Interestingly, even within Western India, culinary traditions vary significantly. For instance, in Maharashtra, food preferences change with communities and topography. Saee Koranne Khandekar, a Maharashtrian cuisine expert and celebrated cookbook author, explains how, along with the variety, what’s acceptable in some communities is absolutely avoided in others. “Alu cha phatphada is a sweet-sour-spicy colocasia leaf curry with bits of coconut and peanuts, and is a wedding staple in the plateau region of Maharashtra. Towards southwestern Maharashtra, it is a complete no-no as this dish is made there for shraadh (a solemn Hindu period).”
Even with the diversity, many components in a Hindu-Maharashtrian wedding feast are of similar significance to what’s served in northern Karnataka. But, the traditions range far and wide. As Khandekar says, “While biryani and kebabs have made their way to Muslim-Marathi weddings today, they originally have very different customs. Customarily, the village would be invited for lunch, and a rich goat curry will be served with aromatic rice, along with some sweets.” On the other hand, Khandekar explains how in east-Indian weddings, fugiya—a bread made using a loose, leavened dough pinched into small balls and fried—is served with curry. “Traditionally, the women of the house would make this bread themselves, as they sing folk songs,” she adds.
The rich practices of the East
In West Bengal, the tradition of the anondo naaru (laddoo) is rich. Priyadarshini Chatterjee, a noted food writer, explains how a laddoo made of pounded rice, sesame, coconut, and jaggery is common in many families on joyous occasions, such as weddings. This naaru is fried in mustard oil and is prepared by the women of the house.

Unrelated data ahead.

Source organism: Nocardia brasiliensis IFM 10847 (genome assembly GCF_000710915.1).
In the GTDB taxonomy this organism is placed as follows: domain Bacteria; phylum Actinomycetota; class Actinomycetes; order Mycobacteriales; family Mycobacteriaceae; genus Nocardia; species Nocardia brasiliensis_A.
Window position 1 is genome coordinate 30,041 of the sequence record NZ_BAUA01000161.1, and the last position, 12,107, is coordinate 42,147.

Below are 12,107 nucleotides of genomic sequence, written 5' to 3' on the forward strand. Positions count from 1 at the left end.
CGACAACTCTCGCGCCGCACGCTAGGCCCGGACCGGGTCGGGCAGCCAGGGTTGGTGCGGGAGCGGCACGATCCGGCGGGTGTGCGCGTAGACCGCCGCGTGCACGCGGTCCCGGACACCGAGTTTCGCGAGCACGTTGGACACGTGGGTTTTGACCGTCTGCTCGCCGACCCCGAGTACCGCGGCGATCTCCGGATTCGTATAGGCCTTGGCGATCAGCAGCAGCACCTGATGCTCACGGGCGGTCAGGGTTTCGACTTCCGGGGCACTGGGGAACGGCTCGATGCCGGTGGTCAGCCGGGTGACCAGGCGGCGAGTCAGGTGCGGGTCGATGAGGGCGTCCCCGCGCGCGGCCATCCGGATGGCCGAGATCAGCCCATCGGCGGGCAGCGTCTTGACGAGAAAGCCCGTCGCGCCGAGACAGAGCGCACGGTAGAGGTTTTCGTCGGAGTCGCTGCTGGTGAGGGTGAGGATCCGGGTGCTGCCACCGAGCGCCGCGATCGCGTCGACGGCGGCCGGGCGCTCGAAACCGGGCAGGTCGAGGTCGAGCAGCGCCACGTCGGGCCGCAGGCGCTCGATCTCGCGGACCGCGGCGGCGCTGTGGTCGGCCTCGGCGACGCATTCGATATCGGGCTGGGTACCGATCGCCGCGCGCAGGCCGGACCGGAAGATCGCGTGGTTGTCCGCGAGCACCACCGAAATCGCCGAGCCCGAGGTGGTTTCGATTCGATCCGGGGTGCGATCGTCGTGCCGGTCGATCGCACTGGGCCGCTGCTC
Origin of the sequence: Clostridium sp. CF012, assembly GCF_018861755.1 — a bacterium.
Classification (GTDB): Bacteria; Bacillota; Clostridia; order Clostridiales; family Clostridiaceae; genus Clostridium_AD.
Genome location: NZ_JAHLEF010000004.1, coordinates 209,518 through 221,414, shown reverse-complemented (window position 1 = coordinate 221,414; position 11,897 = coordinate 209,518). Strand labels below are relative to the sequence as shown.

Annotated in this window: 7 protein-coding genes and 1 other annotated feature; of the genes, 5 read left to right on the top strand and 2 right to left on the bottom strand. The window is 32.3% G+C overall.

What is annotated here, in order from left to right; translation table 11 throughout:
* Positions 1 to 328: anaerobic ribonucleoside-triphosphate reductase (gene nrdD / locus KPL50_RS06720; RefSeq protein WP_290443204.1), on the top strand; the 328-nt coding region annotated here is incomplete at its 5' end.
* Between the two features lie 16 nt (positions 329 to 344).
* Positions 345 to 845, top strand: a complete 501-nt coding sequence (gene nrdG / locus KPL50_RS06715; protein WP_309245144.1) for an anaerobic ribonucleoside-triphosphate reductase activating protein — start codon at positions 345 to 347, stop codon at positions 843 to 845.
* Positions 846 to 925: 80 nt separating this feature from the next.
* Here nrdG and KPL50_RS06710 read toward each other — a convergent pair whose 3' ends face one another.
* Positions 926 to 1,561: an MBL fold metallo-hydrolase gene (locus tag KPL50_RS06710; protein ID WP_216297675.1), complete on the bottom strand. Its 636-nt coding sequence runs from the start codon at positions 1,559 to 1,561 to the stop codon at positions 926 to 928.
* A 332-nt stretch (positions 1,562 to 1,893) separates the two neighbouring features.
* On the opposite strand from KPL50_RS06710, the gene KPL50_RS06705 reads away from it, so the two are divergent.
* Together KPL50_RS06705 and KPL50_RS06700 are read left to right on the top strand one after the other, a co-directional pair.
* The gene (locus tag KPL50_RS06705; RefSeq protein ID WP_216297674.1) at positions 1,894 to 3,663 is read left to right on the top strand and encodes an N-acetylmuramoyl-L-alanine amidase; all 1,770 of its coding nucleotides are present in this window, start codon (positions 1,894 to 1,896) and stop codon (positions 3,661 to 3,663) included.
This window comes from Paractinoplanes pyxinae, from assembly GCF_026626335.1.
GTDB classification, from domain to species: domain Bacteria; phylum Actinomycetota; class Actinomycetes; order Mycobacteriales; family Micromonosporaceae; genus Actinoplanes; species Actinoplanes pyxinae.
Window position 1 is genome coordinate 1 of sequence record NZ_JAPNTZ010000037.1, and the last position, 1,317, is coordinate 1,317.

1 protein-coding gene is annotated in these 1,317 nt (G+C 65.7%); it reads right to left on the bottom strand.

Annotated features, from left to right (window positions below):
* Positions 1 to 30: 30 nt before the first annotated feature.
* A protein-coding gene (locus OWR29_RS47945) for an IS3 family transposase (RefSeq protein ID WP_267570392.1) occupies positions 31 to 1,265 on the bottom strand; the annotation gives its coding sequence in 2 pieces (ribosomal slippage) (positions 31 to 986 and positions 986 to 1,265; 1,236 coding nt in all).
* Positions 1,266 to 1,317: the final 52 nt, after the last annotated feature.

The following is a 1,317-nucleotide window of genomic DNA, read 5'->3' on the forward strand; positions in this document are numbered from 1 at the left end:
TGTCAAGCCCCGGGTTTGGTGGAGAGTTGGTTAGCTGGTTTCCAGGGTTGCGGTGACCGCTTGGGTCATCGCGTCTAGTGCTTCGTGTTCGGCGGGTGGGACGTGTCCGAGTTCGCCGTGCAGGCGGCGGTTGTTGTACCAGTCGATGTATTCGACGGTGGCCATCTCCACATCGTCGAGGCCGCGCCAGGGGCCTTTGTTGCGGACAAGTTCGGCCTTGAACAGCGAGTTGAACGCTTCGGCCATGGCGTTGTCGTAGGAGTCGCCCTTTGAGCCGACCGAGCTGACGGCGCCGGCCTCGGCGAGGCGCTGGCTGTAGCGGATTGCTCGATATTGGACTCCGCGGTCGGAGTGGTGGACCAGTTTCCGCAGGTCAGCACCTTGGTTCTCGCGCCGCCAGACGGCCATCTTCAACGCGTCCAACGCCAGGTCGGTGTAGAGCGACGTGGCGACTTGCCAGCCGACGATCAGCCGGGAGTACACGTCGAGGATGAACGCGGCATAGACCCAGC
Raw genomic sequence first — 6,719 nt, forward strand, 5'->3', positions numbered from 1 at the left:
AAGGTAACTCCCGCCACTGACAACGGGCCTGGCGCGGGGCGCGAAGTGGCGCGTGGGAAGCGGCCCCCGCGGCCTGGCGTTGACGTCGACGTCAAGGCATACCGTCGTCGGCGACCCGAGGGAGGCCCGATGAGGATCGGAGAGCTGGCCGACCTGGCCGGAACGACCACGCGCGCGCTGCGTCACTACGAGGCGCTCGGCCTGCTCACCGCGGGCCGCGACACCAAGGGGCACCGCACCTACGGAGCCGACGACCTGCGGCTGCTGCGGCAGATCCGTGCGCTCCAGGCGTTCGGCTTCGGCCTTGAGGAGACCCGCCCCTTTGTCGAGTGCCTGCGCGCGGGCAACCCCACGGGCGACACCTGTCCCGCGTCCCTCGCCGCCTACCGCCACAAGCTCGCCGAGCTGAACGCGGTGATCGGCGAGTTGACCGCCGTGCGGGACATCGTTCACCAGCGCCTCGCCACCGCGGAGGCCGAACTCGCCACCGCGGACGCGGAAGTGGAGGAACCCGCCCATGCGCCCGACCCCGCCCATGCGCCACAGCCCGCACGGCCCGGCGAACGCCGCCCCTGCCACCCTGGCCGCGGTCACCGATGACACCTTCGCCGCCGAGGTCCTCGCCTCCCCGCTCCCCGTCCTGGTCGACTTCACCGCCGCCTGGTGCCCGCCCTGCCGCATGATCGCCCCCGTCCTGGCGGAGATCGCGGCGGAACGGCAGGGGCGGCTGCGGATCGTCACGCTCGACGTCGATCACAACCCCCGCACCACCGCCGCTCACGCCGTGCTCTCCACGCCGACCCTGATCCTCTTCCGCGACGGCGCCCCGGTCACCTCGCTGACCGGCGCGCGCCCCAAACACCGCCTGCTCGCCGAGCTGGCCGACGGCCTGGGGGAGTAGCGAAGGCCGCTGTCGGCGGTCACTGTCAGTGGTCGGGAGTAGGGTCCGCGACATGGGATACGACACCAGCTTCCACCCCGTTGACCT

Perhaps even more iconic is the aiburo bhaat—a traditional ‘final’ meal of singlehood. In light of fast-fading community traditions, this remains a rich custom among Bengalis. At the bride’s end, it has the added significance of being her ‘last’ meal at her maternal home. Interestingly, instead of having fixed items on the menu, the aiburo bhaat comprises the favourite food of the to-be-wedded, but the paayesh (a sweet rice pudding) has found ubiquity in it—no matter how different the family traditions are.
In Assam, certain ethnic communities welcome the bride home with baati ghuruwa. As per Gitika Saikia, a stalwart of Assamese and northeastern tribal cuisines, nine married women of the family welcome the newlywed to her marital home by feeding her rohi (first press of rice wine) from a bell-metal bowl, with a piece of pork meat. “The idea behind this tradition is to welcome the bride in a positive way, wherein the nine married women signify the blessings of nine generations,” Saikia explains.
50-item marathon in the South
Chef Marina Balakrishnan, founder of Oottupura takes us to our final quadrant in Kerala, where the wedding sadhya has a massive spread. “In a Hindu-Keralite wedding, the sadhya is served with almost 30-50 items on it. There are accompaniments such as inji puli (sweet-sour and spicy Keralite curry), pickles and banana chips, alongside avial (coconut curry with rice), sambar and pachadi (fresh pickles). Two payasams (sweetened vermicelli pudding) are always present on the sadhya menu as well,” she says.
Balakrishnan also touches upon the diversity of the region, based on religion, too. She explains, “In Muslim weddings of the Malabar area, the biryani is served as the main dish, while other dishes such as the Malabar parotta (a flaky bread) and chicken curry, along with pathiri (rice-flour pancake) are served, too. On the other hand, in Syrian-Christian weddings, there is an elaborate menu with palappam-stew (rice and coconut pancakes with stew) and seafood.”
A Culinary Journey
This entire journey tells us how food emerges as a bond connecting families and generations. And when it comes to weddings, it takes on an even deeper meaning—certainly more than the elaborate buffets that mainstream wedding fare is associated with today. It is, effectively, a thread that ties the country together, even when our traditions vary.